Electronics > Projects, Designs, and Technical Stuff

Jumper selection

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jpwack:
Good morning everyone:

Recently I've seen some designs jumping from ye olde 0.1'' jumper to solder jumpers (which look like a SMD resistor pad, with a tiny wire in between to be cut or resoldered).

The benefits I can see are:
 - Cost 0
 - Only one side of the PCB is used

The drawback is:
 - No easy manipulation (or impossible w/o knife and soldering gun)

Anyway, which is better for general use? Temporally I'm sticking with the classics, but for the "almost always default" scenario I'm having doubts.

Cheers! 

Simon:
well it really depends n your use of the jumper, if you want it as a user selectable thing it has to be a real jumper, if it's a case of your doing a mass produced thing and want to alter the functioning just before shipping go for the solder jumper, for example you have to have real jumpers on a motherboard or they would be a waste of time

Jon Chandler:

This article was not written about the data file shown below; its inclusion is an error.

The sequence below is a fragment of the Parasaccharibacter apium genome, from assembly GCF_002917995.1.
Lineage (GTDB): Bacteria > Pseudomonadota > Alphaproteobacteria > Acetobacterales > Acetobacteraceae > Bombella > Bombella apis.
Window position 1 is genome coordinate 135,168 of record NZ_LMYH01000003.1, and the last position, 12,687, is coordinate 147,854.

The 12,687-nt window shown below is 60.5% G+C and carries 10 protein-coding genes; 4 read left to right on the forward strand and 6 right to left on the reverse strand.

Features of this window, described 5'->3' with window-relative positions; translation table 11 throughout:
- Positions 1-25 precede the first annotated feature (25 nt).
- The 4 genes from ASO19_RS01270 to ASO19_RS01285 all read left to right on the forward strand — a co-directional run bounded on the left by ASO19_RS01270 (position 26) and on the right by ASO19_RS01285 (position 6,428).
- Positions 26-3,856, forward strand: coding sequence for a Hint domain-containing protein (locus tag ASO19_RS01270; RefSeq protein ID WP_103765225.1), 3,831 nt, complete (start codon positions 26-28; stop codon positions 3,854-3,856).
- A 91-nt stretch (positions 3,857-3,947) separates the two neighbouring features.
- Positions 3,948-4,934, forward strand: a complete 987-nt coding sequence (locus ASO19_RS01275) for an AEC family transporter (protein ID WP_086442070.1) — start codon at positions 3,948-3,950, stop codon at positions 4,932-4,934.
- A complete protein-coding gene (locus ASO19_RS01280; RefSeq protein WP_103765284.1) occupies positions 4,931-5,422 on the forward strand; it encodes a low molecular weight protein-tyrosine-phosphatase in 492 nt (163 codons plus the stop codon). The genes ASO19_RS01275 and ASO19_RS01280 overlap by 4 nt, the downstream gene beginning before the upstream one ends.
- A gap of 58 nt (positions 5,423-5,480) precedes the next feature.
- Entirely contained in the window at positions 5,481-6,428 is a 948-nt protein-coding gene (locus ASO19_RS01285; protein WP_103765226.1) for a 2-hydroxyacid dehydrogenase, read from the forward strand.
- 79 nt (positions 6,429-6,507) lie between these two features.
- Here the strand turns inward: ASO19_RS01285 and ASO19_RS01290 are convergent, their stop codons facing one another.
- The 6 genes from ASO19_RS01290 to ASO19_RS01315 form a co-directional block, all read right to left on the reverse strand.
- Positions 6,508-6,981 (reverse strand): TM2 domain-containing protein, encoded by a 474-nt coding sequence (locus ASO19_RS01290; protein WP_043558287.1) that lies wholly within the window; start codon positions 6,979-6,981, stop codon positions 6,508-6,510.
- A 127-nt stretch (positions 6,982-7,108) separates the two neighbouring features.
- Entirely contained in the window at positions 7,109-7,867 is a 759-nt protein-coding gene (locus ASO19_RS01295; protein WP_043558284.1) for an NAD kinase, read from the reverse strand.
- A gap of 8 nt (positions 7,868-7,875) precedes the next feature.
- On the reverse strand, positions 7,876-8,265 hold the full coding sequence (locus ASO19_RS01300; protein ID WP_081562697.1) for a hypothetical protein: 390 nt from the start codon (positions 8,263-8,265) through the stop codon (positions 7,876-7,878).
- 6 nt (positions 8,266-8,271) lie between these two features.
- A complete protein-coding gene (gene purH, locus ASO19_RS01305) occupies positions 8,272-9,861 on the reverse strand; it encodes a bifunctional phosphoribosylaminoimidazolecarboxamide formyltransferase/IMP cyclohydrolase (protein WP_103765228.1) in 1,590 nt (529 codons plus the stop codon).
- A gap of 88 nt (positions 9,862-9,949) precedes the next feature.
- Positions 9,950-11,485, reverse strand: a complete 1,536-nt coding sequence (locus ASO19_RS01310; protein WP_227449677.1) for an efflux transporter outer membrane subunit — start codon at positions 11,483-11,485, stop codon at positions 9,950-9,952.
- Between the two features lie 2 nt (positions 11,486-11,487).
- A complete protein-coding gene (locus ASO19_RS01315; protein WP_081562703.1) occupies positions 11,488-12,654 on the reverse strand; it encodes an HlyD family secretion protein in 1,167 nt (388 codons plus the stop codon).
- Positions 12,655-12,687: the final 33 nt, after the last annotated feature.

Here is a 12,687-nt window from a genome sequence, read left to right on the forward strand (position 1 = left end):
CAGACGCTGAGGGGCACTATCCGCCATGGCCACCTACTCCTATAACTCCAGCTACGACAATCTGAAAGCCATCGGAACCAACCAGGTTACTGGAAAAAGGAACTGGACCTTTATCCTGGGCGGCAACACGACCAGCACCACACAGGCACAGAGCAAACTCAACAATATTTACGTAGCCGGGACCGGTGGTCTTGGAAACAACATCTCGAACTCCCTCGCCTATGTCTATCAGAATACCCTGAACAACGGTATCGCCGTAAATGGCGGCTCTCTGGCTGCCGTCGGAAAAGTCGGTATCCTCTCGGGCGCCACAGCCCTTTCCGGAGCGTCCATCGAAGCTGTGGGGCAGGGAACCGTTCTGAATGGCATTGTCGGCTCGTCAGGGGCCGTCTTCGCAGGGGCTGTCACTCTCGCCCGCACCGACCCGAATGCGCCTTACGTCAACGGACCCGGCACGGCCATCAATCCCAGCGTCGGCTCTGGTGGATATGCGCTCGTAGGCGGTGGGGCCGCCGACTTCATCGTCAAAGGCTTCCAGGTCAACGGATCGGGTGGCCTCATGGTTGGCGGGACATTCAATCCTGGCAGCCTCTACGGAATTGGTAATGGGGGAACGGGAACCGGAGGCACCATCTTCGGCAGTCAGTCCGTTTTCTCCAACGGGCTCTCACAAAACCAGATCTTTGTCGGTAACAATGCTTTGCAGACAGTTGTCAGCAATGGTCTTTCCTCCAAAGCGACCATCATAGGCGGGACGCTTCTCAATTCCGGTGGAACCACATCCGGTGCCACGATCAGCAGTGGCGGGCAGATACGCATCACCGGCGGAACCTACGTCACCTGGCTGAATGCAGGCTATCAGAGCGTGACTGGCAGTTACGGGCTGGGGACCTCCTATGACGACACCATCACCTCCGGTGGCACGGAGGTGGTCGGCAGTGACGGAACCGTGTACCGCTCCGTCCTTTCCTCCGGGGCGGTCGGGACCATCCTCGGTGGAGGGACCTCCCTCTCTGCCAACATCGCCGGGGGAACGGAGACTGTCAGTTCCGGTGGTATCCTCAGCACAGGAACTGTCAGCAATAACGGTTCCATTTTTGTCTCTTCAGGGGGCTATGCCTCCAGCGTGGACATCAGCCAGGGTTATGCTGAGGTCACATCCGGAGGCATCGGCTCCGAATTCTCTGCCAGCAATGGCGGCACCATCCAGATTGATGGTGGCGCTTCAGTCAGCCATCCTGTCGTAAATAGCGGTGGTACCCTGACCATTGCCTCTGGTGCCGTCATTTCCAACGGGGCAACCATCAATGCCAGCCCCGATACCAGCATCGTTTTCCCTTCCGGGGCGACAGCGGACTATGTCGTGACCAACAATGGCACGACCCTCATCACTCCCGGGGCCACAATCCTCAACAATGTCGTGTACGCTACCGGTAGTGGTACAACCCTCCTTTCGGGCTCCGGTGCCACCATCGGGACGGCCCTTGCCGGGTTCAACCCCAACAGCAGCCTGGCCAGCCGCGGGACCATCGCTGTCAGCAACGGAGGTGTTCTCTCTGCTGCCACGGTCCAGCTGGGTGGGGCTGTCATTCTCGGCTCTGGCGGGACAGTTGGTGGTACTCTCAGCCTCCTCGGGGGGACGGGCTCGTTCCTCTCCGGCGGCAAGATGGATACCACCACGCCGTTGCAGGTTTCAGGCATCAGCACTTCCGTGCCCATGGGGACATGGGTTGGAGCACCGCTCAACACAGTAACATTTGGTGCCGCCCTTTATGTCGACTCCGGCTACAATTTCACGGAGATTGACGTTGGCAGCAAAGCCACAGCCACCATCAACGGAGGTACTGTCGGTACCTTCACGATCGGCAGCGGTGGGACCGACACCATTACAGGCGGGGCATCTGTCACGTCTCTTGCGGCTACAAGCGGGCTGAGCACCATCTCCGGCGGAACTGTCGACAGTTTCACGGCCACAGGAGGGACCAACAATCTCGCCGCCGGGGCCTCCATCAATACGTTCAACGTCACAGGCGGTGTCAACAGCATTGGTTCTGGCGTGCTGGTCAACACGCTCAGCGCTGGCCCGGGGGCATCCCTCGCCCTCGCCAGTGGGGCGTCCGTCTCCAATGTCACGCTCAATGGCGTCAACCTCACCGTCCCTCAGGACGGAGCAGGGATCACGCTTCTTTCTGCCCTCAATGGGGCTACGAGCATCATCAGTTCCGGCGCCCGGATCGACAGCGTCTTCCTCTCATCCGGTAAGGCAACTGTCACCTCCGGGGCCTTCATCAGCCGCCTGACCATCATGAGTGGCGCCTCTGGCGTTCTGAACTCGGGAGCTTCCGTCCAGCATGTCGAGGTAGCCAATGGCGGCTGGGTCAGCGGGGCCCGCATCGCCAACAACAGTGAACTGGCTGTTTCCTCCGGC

On my TAP-28 board, which is aimed more towards dedicated applications as opposed to a traditional development board, I used solder jumpers to connect LEDs, switches and pullup resistors into the circuit. There were two considerations:

* The jumpers were not likely to require changes once configured
* The cost of traditional pin jumpers is not insignificant
A side benefit is that solder jumpers don't take up much space on the board.

If the application may require changes during its life, especially if used by people who may not have a soldering iron handy, then the traditional jumpers are the best answer.  If the jumpers will be fixed after programming, solder jumpers are a good alternative.

TAP-28 PIC Applications Board

TheDirty:
It seems pretty straightforward.  Solder bridges are useful for configuration items that hardly ever change.  Sparkfun seems to do a lot of these since they have generic modules that solder bridges can be used to manage the functionality.

Neilm:
I have seen these used on boards that were laid out with star pointed ground system. It allowed the designer to use the PCB layout software to route the differing 0Vs and keep dedicate where the grounds joined. Now most boards with any significant logic are using ground planes with a common 0V throughout the board this practice is dying out.

Neil

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